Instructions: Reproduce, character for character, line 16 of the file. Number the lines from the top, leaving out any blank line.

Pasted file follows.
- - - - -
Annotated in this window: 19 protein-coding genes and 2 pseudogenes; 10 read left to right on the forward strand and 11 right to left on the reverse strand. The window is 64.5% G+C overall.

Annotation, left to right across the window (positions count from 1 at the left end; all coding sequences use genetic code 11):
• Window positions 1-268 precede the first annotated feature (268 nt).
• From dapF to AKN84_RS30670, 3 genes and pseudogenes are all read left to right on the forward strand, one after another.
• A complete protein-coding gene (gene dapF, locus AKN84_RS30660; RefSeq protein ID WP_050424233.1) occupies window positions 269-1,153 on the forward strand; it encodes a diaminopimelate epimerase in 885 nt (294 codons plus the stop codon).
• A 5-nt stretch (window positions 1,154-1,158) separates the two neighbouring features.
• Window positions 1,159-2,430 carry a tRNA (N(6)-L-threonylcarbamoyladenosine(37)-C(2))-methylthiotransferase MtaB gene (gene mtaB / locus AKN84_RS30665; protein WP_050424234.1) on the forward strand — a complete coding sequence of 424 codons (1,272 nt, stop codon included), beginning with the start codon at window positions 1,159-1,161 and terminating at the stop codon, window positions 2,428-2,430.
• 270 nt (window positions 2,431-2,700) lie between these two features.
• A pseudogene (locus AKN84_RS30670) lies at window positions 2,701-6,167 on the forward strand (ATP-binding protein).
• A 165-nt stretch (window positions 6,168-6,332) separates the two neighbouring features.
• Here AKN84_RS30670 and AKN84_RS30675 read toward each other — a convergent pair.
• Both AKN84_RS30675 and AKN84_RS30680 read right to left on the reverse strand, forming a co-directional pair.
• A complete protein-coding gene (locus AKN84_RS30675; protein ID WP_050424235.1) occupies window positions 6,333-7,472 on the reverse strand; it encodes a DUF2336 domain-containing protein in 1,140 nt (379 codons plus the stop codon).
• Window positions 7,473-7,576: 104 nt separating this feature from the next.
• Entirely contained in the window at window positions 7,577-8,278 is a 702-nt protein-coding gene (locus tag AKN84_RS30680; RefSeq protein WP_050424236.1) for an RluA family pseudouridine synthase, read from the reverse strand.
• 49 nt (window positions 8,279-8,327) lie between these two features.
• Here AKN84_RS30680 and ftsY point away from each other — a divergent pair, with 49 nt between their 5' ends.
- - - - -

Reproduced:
• 49 nt (window positions 8,279-8,327) lie between these two features.